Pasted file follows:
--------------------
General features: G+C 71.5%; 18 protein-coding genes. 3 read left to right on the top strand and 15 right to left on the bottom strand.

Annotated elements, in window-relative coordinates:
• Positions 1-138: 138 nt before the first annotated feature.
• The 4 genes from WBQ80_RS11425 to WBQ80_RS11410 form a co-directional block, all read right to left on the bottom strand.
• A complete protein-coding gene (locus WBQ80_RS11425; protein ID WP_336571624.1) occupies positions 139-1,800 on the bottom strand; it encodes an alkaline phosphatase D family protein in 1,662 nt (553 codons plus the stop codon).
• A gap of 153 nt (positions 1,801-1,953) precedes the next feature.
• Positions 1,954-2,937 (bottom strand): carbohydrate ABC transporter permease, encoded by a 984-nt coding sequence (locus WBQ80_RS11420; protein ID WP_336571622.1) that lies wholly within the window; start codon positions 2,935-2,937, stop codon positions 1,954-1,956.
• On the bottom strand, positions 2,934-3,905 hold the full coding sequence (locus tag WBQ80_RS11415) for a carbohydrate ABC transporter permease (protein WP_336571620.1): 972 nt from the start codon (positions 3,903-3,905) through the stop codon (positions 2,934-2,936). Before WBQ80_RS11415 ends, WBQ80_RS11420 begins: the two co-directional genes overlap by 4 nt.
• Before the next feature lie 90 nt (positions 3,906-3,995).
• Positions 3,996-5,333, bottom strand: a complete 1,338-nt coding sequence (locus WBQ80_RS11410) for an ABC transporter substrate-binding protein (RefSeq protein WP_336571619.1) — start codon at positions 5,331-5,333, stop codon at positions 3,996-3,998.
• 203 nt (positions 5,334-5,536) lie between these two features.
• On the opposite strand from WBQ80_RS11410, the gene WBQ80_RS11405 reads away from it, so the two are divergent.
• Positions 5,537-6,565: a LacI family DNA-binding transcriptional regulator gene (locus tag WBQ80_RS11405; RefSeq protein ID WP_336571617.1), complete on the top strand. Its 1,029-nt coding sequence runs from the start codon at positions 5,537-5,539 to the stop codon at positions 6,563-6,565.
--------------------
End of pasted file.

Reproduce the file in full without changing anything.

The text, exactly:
General features: G+C 71.5%; 18 protein-coding genes. 3 read left to right on the top strand and 15 right to left on the bottom strand.

Annotated elements, in window-relative coordinates:
• Positions 1-138: 138 nt before the first annotated feature.
• The 4 genes from WBQ80_RS11425 to WBQ80_RS11410 form a co-directional block, all read right to left on the bottom strand.
• A complete protein-coding gene (locus WBQ80_RS11425; protein ID WP_336571624.1) occupies positions 139-1,800 on the bottom strand; it encodes an alkaline phosphatase D family protein in 1,662 nt (553 codons plus the stop codon).
• A gap of 153 nt (positions 1,801-1,953) precedes the next feature.
• Positions 1,954-2,937 (bottom strand): carbohydrate ABC transporter permease, encoded by a 984-nt coding sequence (locus WBQ80_RS11420; protein ID WP_336571622.1) that lies wholly within the window; start codon positions 2,935-2,937, stop codon positions 1,954-1,956.
• On the bottom strand, positions 2,934-3,905 hold the full coding sequence (locus tag WBQ80_RS11415) for a carbohydrate ABC transporter permease (protein WP_336571620.1): 972 nt from the start codon (positions 3,903-3,905) through the stop codon (positions 2,934-2,936). Before WBQ80_RS11415 ends, WBQ80_RS11420 begins: the two co-directional genes overlap by 4 nt.
• Before the next feature lie 90 nt (positions 3,906-3,995).
• Positions 3,996-5,333, bottom strand: a complete 1,338-nt coding sequence (locus WBQ80_RS11410) for an ABC transporter substrate-binding protein (RefSeq protein WP_336571619.1) — start codon at positions 5,331-5,333, stop codon at positions 3,996-3,998.
• 203 nt (positions 5,334-5,536) lie between these two features.
• On the opposite strand from WBQ80_RS11410, the gene WBQ80_RS11405 reads away from it, so the two are divergent.
• Positions 5,537-6,565: a LacI family DNA-binding transcriptional regulator gene (locus tag WBQ80_RS11405; RefSeq protein ID WP_336571617.1), complete on the top strand. Its 1,029-nt coding sequence runs from the start codon at positions 5,537-5,539 to the stop codon at positions 6,563-6,565.